Hey y’all — my name is Rachael Dente and I am reporting on the M&W Regier row crop operation. My grandpa inherited this operation from his parents, as his parents did from his grandparents. The farm has been in the family for over 100 years and has expanded to become what it is today. I will have the honor of reporting on the day-to-day operations of the family farm, as well as explaining the struggles we have faced and how we overcame them.
The adverse weather in spring has brought challenges when it comes to crop maturity. We are about a week behind, but as the summer has progressed, our crop has grown and almost caught up to last year’s maturity at this time.
There has been plenty of rainfall these last few weeks, as well. So much, in fact, that pipe and pivot irrigation won’t be needed until the soil dries. Specifically, July had very little precipitation, averaging at about an inch the entire month, while the first five days of August has brought us about 3 inches.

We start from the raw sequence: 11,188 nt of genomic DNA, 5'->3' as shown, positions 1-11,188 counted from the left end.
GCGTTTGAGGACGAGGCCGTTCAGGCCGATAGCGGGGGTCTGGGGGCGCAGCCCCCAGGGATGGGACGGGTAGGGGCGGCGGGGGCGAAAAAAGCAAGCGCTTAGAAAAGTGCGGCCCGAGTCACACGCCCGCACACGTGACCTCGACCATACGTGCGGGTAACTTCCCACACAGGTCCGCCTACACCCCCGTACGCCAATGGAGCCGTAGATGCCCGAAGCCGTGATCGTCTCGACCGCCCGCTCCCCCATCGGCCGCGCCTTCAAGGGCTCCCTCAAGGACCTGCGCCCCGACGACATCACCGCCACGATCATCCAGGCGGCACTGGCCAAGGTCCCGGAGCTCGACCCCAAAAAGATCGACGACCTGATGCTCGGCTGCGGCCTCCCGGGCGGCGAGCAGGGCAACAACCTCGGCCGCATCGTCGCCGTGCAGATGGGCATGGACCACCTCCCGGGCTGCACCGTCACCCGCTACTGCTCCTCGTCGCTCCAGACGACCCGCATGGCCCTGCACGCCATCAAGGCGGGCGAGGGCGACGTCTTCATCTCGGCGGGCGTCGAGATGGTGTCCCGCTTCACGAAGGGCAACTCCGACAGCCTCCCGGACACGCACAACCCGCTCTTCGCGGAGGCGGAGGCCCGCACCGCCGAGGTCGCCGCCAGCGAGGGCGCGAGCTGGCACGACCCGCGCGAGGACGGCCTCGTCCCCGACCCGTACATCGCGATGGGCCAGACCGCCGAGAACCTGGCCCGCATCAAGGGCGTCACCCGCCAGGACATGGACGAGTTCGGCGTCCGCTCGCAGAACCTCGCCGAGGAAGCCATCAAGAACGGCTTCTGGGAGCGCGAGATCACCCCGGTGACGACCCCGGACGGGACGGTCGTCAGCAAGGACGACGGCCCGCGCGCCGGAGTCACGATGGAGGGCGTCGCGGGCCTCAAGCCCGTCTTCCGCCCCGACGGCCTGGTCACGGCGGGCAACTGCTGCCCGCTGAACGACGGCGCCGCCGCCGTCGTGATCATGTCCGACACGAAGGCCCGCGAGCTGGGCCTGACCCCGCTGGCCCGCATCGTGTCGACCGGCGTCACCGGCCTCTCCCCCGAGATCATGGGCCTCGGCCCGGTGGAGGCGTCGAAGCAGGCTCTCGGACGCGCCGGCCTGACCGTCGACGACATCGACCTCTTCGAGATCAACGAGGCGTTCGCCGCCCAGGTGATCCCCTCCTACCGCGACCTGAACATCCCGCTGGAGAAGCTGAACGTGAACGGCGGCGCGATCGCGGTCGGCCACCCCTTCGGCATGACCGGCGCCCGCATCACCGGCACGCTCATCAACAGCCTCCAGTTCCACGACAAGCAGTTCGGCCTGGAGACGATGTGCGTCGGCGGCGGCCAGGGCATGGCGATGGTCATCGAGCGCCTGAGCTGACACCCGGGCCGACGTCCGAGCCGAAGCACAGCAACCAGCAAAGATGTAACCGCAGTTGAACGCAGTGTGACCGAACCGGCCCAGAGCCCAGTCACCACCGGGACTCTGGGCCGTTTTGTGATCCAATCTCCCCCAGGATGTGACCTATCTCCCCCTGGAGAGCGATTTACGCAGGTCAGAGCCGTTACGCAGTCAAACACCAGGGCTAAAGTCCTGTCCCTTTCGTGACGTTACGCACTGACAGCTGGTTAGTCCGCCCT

Next week our task will be activating the wells and starting up irrigation where nature left off.
While we wait for the ground to dry, we are anticipating harvest and are preparing the necessary equipment for this busy season. We are taking stock of the shape of our equipment and are ordering any needed replacements, as well as picking up where we left off last winter with repairs.
There is minimal pest damage to the crops, but corn mold and insect damage are prominent in some areas. We have sprayed a fungicide and insecticide mix to prevent further crop damage.
Our yield expectation is about 20 bushels less per acre than the previous year due to the spring flooding that drowned out the early crop growth. And even though our crop has matured faster than expected given the circumstances, our operation is still a week behind surrounding farms due to their ability to get the seed in the ground before us. — Rachael Dente